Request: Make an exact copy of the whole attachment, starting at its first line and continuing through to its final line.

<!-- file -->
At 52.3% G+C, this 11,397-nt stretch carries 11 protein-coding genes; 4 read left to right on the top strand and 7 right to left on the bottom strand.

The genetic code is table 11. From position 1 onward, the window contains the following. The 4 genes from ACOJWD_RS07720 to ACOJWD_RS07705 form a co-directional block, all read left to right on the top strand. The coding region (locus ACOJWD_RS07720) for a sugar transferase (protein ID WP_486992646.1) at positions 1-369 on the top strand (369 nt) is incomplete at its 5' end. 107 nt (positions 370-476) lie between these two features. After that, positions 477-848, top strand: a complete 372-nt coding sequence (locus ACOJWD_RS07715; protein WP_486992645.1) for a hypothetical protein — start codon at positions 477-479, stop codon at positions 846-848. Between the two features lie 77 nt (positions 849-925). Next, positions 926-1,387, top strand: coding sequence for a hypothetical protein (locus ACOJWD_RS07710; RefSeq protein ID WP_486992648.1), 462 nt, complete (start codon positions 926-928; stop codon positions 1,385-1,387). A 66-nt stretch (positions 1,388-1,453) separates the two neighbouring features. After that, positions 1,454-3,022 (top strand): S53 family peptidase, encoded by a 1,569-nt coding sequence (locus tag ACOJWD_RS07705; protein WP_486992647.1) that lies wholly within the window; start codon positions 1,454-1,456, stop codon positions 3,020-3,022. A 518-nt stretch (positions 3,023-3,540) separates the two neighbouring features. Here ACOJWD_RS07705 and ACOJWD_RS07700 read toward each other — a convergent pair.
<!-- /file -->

At 52.3% G+C, this 11,397-nt stretch carries 11 protein-coding genes; 4 read left to right on the top strand and 7 right to left on the bottom strand.

The genetic code is table 11. From position 1 onward, the window contains the following. The 4 genes from ACOJWD_RS07720 to ACOJWD_RS07705 form a co-directional block, all read left to right on the top strand. The coding region (locus ACOJWD_RS07720) for a sugar transferase (protein ID WP_486992646.1) at positions 1-369 on the top strand (369 nt) is incomplete at its 5' end. 107 nt (positions 370-476) lie between these two features. After that, positions 477-848, top strand: a complete 372-nt coding sequence (locus ACOJWD_RS07715; protein WP_486992645.1) for a hypothetical protein — start codon at positions 477-479, stop codon at positions 846-848. Between the two features lie 77 nt (positions 849-925). Next, positions 926-1,387, top strand: coding sequence for a hypothetical protein (locus ACOJWD_RS07710; RefSeq protein ID WP_486992648.1), 462 nt, complete (start codon positions 926-928; stop codon positions 1,385-1,387). A 66-nt stretch (positions 1,388-1,453) separates the two neighbouring features. After that, positions 1,454-3,022 (top strand): S53 family peptidase, encoded by a 1,569-nt coding sequence (locus tag ACOJWD_RS07705; protein WP_486992647.1) that lies wholly within the window; start codon positions 1,454-1,456, stop codon positions 3,020-3,022. A 518-nt stretch (positions 3,023-3,540) separates the two neighbouring features. Here ACOJWD_RS07705 and ACOJWD_RS07700 read toward each other — a convergent pair.